Monday, February 11, 2008

Group Policy Objects and Powershell - 1 Introduction

I haven't posted anything in a long time, mainly due to work pressures and not having too much to say. I have started a few posts then not got around to finishing them, however some work I have been doing recently has prompted this post as I figured this could be useful for some people.

Anyway from my earlier posts you probably won't realise that I actually specialise in Active Directory, and more specifically in design. So when building test networks for various clients I did have a long commissioning document that I run through un-disturbed in about 5 or 6 hours for a 2 domain model (2 Domain Controller in each) with basic Certificate services installed and configured. However what if you wanted to automate this, on one large project that is what our build team did - fully automated AD build using VB Scripts and ADS (Automated Deployment Services). This allows for someone less knowledgable to install the AD, but more importantly it allows for consistency in the deployments with much of the possible human error removed. This scripts are all well and good, however they are not supportable due to a lack of documentation and lack of commenting in the scripts, and the ownership of the automated build process has shifted to the team I work in so we decided to rewrite it all - in Powershell.

I had played around with powershell in its earlier guise as MONAD, but not really in anger and was interested in learning about it. At this point we had decided to modularise our standard AD design into a base build and a number of extra AD modules that could be implemented depending on what was to be installed into the environment (Exchange, OCS, Sharepoint, etc).

The base build would initially contain a number of things that it would be useful to use powershell to build, the two I was concentrating on initially were GPOs and DCPromo answer file creation (from a config file).

I will concentrate on the GPO problem here though as it was the most interesting, googling for GPO management with Powershell (or similar) does not retrieve a lot of terribly useful stuff but it does return a number of useful starting points th emost useful of which initially I found to be this article from Technet Magazine (extra useful as you can download a file with the script source) - Simplify Group Policy Administration with Windows PowerShell

The main problem I saw straight away was that there are no cmdlets built into powershell to manage GPOs so I had two main options:-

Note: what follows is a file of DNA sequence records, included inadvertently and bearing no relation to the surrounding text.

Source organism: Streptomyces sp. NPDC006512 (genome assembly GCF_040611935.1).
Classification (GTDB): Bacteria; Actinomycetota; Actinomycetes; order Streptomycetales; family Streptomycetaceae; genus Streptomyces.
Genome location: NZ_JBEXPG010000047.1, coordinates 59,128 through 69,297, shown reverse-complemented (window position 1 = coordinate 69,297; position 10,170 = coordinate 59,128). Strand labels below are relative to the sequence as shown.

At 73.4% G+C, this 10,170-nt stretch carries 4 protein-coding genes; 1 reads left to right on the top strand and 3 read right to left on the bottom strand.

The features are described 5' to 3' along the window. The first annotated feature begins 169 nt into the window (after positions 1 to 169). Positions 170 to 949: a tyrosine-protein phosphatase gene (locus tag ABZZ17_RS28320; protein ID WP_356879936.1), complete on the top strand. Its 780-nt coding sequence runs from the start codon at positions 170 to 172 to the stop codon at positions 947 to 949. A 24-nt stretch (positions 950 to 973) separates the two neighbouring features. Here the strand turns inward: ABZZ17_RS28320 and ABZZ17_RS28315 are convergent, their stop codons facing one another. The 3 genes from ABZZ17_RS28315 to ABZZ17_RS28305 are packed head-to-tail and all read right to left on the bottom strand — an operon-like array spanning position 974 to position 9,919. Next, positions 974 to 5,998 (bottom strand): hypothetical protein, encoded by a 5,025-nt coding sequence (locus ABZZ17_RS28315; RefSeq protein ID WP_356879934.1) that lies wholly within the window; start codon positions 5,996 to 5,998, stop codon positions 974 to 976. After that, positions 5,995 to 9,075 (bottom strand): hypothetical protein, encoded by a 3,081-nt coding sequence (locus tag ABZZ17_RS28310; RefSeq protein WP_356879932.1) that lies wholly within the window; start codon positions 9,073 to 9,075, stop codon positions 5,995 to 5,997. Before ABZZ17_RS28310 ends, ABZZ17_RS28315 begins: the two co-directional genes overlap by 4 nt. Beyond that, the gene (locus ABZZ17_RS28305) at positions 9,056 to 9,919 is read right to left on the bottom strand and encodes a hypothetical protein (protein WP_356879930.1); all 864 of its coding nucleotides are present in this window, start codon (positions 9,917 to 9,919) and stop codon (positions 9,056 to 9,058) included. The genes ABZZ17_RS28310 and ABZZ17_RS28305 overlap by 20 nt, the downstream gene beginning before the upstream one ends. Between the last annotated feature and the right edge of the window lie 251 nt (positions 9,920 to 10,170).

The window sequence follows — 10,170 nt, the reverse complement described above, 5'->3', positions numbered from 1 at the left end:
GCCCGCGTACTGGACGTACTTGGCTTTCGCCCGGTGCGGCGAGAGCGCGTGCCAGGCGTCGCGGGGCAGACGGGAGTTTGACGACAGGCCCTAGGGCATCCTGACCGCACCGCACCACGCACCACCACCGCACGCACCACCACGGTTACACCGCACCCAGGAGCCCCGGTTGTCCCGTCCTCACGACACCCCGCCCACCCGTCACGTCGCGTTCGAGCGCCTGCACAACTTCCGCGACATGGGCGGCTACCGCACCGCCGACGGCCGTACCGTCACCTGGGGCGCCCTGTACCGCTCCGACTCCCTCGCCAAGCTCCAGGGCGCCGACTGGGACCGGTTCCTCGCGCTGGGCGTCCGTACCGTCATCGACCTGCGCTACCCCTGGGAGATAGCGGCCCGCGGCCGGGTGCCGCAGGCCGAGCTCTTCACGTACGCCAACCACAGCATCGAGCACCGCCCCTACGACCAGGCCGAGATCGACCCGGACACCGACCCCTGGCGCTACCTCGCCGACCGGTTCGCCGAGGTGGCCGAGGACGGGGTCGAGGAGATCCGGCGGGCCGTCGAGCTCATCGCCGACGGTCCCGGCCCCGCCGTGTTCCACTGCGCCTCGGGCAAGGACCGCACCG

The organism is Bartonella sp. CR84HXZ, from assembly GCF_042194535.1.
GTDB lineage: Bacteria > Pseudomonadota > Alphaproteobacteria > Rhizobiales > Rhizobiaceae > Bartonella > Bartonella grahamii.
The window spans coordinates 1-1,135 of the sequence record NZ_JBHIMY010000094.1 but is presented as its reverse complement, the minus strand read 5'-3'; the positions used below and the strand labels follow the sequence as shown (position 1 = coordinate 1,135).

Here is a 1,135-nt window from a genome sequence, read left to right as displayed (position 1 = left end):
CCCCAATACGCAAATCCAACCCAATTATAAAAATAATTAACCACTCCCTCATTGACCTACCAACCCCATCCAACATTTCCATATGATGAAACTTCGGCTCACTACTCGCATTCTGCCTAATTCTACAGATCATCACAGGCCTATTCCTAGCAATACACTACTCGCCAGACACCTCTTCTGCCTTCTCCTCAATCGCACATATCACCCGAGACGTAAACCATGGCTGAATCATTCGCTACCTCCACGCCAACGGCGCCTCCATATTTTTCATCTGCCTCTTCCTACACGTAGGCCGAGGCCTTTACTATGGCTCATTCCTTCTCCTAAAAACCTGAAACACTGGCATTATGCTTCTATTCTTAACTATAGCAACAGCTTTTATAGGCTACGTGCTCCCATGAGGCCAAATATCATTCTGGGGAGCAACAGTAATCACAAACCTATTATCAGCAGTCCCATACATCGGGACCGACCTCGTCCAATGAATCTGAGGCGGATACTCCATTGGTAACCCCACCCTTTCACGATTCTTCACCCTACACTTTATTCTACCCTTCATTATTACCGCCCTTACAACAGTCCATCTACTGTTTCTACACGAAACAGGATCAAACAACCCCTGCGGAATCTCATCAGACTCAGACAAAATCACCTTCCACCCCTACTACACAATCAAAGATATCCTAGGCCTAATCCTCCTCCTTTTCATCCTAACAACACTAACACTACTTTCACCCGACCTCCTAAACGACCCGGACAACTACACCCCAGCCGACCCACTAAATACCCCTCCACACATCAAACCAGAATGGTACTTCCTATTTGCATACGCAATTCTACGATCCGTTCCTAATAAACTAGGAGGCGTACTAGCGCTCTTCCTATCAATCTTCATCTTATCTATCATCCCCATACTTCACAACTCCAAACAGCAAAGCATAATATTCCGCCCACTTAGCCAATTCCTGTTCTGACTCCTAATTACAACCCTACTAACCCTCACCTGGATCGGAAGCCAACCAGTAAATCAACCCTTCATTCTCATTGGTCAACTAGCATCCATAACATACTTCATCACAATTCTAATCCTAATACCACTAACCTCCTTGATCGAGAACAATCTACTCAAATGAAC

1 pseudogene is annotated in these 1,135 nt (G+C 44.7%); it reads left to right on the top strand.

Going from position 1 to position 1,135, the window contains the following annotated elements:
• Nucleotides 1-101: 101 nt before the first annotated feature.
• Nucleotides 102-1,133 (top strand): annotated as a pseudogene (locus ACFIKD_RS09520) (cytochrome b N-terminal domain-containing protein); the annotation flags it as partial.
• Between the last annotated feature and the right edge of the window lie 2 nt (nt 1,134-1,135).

• Creating my own in C#
  • Interacting with the COM objects used in the scripts you get with the Group Policy Management Console (GPMC) directly from Powershell.

I am not a programmer so realistically that left me with second option, so I got stuck into the examples provided in the technet article however they didn't cover all of what I needed to do which was the following:-

  • Create a number of GPOs
  • Import GPOs from a backup taking from a different domain
  • Link the GPOs to the relevant OUs

Over the course of the next few posts I will go through how you do this, then from there go into how to pass arguments into the scripts from text files or XML files.


gpoguy said...

Just an FYI that I've created a set of free cmdlets that wrap GPMC functions already, at


PH said...


I saw that you had done thess, however, whilst they are freeware I would have been using them for large scale solutions (for implementing GPOs in Integration as well as live enivironments) so I figured this wouldn't be a fair use of freeware. The other reason is that the company I work for at the moment probably wouldn't advocate the use of unsupported freeware (although I am sure it would do the jobs I need to do far easier). Also, more importantly from my point of view it has given me the chance of playing with Powershell and getting to grips with it. Having said all that, I would obviously be interested in learning some more about cmdlet creation if you want to expand on the limited info available from Microsoft :-)


gpoguy said...

Fair enough, though just to be clear, in situations such as you mention, you can purchase support for $99/yr for these cmdlets :). This is mentioned on the page where you download them.